Fifteen years ago, I waded into the pool of an apartment complex in Waikiki on the island of Oahu. Moments later I would be immersed in the warm, pee-infused water to be baptized in the name of the Father, Son, and Holy Spirit. Little did I know that I was also wandering into a centuries-old debate about God and country, about what it means to be a Christian soldier. It was the Fourth of July, and I was a noncommissioned officer in the Army preparing for a second combat deployment to Iraq.
My first had been in 2004, where, out of sheer boredom, I had started reading Bible commentaries. The more attention I gave it, the more fascinated I became with Christianity; Jesus was far more gritty and real then I remembered from youth group. I read the beatitudes from a bunker after an insurgent hit our base’s ammo point, “if anyone strikes you the right cheek, turn the other also.” My platoon was tasked with finding “rocket man” the next morning and I felt like the biggest hypocrite in the world.
My baptism was the result of more than a year of soul searching. As a forward observer for the artillery, I was basically an infantryman with a heavier ruck and higher ASVAB score. I couldn’t square being a so-called “trigger puller” with following the Prince of Peace, but I had no beef with military service itself. A few months before my baptism I had applied to be a noncombatant conscientious objector, to deploy with my unit without a firearm.
Scripture, history and the Uniform Code of Military Justice each allow for Christians to serve their nations nonviolently. In the New Testament, there are the soldier saints attracted to John’s baptism in Luke 3, Longinus at Christ’s execution, Cornelius of Acts 10 and the Jailer of Philippi in Acts 16. There are also innumerable patriotic pacifists who served with such distinction that they were awarded the Medal of Honor, including Desmond Doss in WWII, and Thomas Bennett in Vietnam.
That saying about the devil being in the details is misleading; complexity is the devil’s refuge because Christians have short attention spans. Over and over, I encountered God-fearing, well-intentioned believers from both sides of the political spectrum that preferred to ignore details which, as a Christian soldier, I could not. For example, not all soldiers are killers and not all wars are just. There is something wrong when we think things fall so easily into cheap binaries like progressive or conservative, Democrat or Republican, military or civilian, war or peace, love or justice.
Six days after I was baptized, I got kicked out of my infantry company and denied the opportunity to deploy with my battle buddies. Those responsible for moving me had no knowledge or interest in military history or law, preferring to “just get rid of [me] as fast as we possibly can.” I had to conform to their own personal expectations of service, rather than to Army regulations or military tradition. It was their way or the highway.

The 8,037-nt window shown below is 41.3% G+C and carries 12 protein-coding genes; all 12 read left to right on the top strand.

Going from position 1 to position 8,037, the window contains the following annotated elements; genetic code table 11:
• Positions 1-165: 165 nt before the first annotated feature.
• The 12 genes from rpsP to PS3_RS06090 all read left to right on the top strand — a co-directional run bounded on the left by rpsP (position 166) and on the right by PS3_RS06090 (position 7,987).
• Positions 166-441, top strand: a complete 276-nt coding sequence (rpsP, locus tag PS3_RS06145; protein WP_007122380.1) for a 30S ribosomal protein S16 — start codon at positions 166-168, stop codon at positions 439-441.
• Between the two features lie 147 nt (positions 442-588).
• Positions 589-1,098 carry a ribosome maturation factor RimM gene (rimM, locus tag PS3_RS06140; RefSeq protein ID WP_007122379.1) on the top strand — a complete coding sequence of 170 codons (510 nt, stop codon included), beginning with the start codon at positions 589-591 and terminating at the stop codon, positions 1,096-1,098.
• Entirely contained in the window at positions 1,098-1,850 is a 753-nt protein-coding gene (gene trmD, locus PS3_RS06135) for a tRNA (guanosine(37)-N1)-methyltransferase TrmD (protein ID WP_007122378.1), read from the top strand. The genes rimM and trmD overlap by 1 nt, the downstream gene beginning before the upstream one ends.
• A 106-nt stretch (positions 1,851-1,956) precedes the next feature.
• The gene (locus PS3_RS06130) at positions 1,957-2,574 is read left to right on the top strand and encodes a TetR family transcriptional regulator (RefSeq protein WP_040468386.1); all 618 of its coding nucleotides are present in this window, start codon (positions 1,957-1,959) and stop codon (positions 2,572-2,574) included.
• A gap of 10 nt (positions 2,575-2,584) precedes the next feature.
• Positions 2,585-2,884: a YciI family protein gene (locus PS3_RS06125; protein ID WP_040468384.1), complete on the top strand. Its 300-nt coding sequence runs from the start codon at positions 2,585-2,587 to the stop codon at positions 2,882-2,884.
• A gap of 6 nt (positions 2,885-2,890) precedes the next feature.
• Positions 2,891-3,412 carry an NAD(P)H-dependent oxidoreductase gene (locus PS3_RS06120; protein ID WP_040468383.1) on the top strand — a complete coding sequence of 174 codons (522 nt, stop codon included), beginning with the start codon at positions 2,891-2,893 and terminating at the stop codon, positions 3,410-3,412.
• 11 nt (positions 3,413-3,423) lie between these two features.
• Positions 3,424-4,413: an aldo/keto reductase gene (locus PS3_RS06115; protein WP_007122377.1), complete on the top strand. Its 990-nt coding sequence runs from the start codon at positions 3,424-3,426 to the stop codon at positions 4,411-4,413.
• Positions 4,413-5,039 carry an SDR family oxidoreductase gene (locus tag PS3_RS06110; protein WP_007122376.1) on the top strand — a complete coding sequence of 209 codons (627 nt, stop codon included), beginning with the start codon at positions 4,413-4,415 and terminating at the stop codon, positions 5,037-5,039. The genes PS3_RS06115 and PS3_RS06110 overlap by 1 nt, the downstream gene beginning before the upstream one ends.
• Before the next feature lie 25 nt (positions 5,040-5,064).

Structure and order are kind of the military’s thing. One can forgive my chain of command, ignorant of men like Doss or Bennett, for shutting down what they saw as insubordination. The fact of the matter is that the law did and does allow Christians to serve nonviolently, it is a freedom guaranteed by the Constitution.
The Fourth of July is the day that Americans remember the signing of the Declaration of Independence, a living document that insists people “are endowed by their Creator with certain unalienable Rights.” This year it falls on a Sunday, calling to mind “Nature’s God” by whom many Americans believe these freedoms are vouchsafed. In many communities, Christians will leave services that celebrated soldiers to go to a military parade in their community and do it again.
When churches and communities make these token gestures, they obscure the complicated reality that soldiers and veterans inhabit. The truth is that Americans, including Christians, expect military families to shut up and play the part they’ve been assigned, regardless of the part they have played. It is not about what soldiers have been, but what they represent for others. If we do not ask questions, it is because we do not see the need.
Emerging from that pee-water fifteen years ago, I had to ask questions because the answers given to me about Christian soldiers felt inadequate at best and dishonest at worst. To some Christians, the military was God’s hand of judgment. To others, the military was inherently sinful. July 4th is supposed to evoke independence, but Americans seemed to have forfeited their rational faculties to partisan sloganeering. Being Reborn on the Fourth of July became my life’s work, a constant effort to promote human dignity for soldiers and veterans.
This year, Americans of all persuasions should declare independence from the tired stereotypes that dehumanize soldiers and veterans. Christians have an obligation to treat people with God-given dignity rather than rote ritual. Parades and pats on the back are great but lose their meaning if all they do is placate the masses. If we are going to put military personnel on pedestals, let us see them for who they truly are and have been, not just for what we expect them to do for us.
Logan M. Isaac is an author, advocate and educator promoting human dignity for soldiers and veterans as the founder of Pew Pew HQ. His third book, God is a Grunt, will be released in early 2022. Follow him on Twitter @iamLoganMI